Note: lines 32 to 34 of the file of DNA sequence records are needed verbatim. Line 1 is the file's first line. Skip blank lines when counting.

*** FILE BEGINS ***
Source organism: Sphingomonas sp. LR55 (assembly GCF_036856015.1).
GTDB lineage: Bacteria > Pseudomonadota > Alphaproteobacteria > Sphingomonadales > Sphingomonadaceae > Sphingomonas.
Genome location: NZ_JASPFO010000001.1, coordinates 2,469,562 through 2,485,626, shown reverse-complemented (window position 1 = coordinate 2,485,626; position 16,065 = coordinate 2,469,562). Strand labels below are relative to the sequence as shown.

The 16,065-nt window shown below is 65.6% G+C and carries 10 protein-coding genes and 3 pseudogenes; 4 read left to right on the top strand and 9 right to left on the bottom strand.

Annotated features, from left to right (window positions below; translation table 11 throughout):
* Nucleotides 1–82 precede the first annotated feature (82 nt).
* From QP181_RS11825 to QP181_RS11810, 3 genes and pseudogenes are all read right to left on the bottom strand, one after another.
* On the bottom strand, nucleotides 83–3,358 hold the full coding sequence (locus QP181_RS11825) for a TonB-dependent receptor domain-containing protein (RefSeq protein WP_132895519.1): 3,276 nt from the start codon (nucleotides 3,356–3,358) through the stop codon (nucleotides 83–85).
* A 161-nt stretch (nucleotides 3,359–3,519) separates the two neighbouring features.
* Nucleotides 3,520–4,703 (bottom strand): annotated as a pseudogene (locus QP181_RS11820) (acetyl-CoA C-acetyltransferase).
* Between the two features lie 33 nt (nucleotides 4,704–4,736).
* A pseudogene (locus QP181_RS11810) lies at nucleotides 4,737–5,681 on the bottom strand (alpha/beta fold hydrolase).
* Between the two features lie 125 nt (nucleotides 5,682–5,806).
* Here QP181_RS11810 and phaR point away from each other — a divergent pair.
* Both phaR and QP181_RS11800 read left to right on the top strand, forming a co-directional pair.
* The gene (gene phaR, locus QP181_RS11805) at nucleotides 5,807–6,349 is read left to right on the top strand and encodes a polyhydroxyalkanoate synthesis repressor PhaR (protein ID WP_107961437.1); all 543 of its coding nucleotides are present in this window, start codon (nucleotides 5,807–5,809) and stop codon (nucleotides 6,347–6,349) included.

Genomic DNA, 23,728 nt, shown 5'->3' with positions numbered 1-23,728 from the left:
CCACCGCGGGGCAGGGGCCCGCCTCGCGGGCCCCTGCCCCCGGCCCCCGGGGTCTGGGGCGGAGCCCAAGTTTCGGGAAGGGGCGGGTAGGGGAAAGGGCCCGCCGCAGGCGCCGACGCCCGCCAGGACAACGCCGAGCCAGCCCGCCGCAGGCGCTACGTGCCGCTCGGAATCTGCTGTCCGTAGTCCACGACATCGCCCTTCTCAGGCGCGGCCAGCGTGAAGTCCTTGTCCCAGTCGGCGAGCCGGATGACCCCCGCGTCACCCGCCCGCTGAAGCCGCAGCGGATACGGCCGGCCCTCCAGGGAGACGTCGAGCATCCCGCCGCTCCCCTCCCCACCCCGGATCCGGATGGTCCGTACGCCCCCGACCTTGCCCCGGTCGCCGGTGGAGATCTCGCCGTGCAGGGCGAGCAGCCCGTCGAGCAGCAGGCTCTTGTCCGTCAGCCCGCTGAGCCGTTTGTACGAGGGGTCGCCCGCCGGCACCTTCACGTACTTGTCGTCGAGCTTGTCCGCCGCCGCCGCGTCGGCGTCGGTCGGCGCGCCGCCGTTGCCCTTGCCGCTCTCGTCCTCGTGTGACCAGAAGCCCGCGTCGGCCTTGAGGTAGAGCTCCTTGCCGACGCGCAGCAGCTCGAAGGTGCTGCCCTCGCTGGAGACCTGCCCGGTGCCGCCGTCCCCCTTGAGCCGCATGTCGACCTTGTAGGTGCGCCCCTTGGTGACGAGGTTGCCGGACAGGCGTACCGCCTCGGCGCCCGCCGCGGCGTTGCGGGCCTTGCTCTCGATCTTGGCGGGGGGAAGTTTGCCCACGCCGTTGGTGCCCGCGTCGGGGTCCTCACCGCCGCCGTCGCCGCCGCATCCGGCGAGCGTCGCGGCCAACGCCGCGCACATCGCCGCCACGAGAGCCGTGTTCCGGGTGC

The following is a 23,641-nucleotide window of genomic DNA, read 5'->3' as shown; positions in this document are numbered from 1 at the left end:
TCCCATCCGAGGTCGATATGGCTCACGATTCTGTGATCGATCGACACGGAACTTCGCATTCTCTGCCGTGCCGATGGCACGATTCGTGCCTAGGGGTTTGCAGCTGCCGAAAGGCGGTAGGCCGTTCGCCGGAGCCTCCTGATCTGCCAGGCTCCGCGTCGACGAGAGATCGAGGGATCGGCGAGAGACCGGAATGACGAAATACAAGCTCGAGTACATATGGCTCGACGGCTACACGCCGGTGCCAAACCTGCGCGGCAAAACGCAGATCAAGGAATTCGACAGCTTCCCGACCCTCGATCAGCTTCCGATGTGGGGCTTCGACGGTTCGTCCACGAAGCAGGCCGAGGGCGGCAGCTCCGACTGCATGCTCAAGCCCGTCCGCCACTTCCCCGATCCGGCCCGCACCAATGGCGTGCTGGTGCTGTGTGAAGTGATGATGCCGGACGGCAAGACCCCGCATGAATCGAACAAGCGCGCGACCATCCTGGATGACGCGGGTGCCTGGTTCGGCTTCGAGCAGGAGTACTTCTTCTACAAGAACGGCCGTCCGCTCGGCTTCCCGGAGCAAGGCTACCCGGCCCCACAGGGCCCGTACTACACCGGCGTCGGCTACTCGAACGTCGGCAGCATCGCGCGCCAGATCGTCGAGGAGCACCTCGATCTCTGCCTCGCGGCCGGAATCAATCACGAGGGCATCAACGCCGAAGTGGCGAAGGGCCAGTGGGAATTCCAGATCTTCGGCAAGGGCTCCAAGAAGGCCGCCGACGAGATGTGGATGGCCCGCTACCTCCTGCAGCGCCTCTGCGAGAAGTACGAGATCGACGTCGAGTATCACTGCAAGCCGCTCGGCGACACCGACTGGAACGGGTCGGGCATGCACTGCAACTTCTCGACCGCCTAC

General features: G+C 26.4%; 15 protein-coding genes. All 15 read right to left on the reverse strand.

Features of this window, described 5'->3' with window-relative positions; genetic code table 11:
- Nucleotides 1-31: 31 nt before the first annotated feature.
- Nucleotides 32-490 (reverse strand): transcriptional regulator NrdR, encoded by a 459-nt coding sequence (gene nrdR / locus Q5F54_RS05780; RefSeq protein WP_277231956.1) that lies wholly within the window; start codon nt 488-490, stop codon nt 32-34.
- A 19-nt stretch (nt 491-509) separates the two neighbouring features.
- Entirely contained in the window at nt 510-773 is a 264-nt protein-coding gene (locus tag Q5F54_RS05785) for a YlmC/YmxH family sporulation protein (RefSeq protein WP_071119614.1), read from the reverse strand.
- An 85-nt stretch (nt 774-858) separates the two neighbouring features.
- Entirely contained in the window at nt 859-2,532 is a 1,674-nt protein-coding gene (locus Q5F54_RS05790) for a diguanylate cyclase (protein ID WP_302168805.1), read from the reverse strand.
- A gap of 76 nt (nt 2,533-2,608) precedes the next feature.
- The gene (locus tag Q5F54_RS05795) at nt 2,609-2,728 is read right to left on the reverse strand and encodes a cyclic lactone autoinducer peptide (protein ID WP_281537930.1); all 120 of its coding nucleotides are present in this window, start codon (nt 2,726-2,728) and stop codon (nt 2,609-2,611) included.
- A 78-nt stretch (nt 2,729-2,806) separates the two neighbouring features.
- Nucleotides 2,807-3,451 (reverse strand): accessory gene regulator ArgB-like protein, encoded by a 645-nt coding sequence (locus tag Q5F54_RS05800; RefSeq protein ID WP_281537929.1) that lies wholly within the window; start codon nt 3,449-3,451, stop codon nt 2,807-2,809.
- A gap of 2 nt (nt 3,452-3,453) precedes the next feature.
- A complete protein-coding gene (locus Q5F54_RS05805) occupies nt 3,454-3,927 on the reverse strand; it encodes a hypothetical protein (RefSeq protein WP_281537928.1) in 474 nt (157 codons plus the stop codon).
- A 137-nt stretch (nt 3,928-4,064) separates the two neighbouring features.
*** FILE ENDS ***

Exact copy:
- Nucleotides 2,807-3,451 (reverse strand): accessory gene regulator ArgB-like protein, encoded by a 645-nt coding sequence (locus tag Q5F54_RS05800; RefSeq protein ID WP_281537929.1) that lies wholly within the window; start codon nt 3,449-3,451, stop codon nt 2,807-2,809.
- A gap of 2 nt (nt 3,452-3,453) precedes the next feature.
- A complete protein-coding gene (locus Q5F54_RS05805) occupies nt 3,454-3,927 on the reverse strand; it encodes a hypothetical protein (RefSeq protein WP_281537928.1) in 474 nt (157 codons plus the stop codon).